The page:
Olympia, WA — The Washington Traffic Safety Commission (WTSC) announced today that Chris Madill has been appointed Deputy Director, effective July 1.
Mr. Madill began with the agency in January 2005 as a program manager and has served as Director of the Programs and Services Division since 2012.
“We are pleased to welcome Chris into his new role as Deputy Director. He has unparalleled dedication to public service and is committed to our goal of Target Zero,” said Darrin Grondel, Director of WTSC.
Mr. Madill graduated with a degree in Psychology from Brigham Young University and received his master’s degree in Organizational Leadership from Gonzaga University.
Extra Summer DUI Patrols Kick Off July 1
(OLYMPIA, WA) With marijuana retail stores slated to open in early July, the Washington Traffic Safety Commission (WTSC) is launching a campaign to remind those planning on patronizing the new businesses that driving high is illegal. The campaign is called “Drive High, Get a DUI.”
The new messaging coincides with Summertime DUI emphasis patrols kicking off July 1 and will feature three 30-second television commercials. The Colorado Department of Transportation produced and aired the commercials in Colorado earlier this year as part of their efforts to combat high driving.
The ads show individuals attempting activities while high. On-screen text points out that while it’s now legal to do these things while high, it is still not legal to drive under the influence of marijuana. You can view the ads here:
Although Initiative 502 did not provide funding for public education prior to legalization, the WTSC believes this campaign is critical to preventing impaired driving.
OLYMPIA — Summer is here and the Department of Licensing, the Washington Traffic Safety Commission, and the Department of Transportation are reminding drivers of cars, trucks and buses to look out for, and share the road with, motorcycle riders.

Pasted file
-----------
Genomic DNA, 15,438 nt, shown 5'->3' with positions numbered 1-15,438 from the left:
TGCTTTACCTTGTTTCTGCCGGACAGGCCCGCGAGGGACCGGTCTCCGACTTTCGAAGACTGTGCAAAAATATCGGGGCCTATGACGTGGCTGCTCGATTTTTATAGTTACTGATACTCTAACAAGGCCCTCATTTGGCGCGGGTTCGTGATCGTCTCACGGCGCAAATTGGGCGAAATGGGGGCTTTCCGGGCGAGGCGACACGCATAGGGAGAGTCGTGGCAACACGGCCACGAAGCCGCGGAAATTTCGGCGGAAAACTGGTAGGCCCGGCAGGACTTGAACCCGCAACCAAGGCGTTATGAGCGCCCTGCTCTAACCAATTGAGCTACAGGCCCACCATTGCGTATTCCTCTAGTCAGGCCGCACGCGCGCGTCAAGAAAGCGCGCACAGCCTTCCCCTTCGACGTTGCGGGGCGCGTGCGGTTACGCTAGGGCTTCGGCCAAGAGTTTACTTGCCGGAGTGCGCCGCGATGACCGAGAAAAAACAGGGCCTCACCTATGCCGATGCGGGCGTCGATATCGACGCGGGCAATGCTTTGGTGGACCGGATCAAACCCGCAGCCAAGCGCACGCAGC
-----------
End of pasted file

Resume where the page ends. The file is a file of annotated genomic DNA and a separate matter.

To raise awareness about tragic but preventable motorcycle crashes, 17 large road signs are scheduled to be installed this summer in locations across Washington where fatal motorcycle crashes are highest. These signs should remain in place for 10 to 15 years.
“Increasing safe motorcycle riding and cooperation among all road users is essential to reaching Washington’s goal of zero traffic deaths by 2030,” Governor Jay Inslee said. “Motorists and motorcyclists are all responsible for making sure everyone arrives home safely.”
In Washington, motorcycle deaths are not steadily declining like overall traffic deaths. Motorcycles make up just 4 percent of the registered vehicles on our roads, but account for almost 15 percent of the traffic fatalities (2009-2011 average). Even worse, in 2012, motorcycle fatalities accounted for 19 percent (83 out of 438) of the total traffic fatalities in our state.
On a per-vehicle-mile basis, motorcyclists are more than 30 times more likely to die in a crash than occupants of cars, and five times more likely to be injured. Speeding, running off the road, and riding under the influence of alcohol and/or drugs are the main contributing factors in these crashes. Motorcyclists should always ride sober and within the posted speed limits, get the required training and endorsement, and wear DOT compliant helmets and protective gear.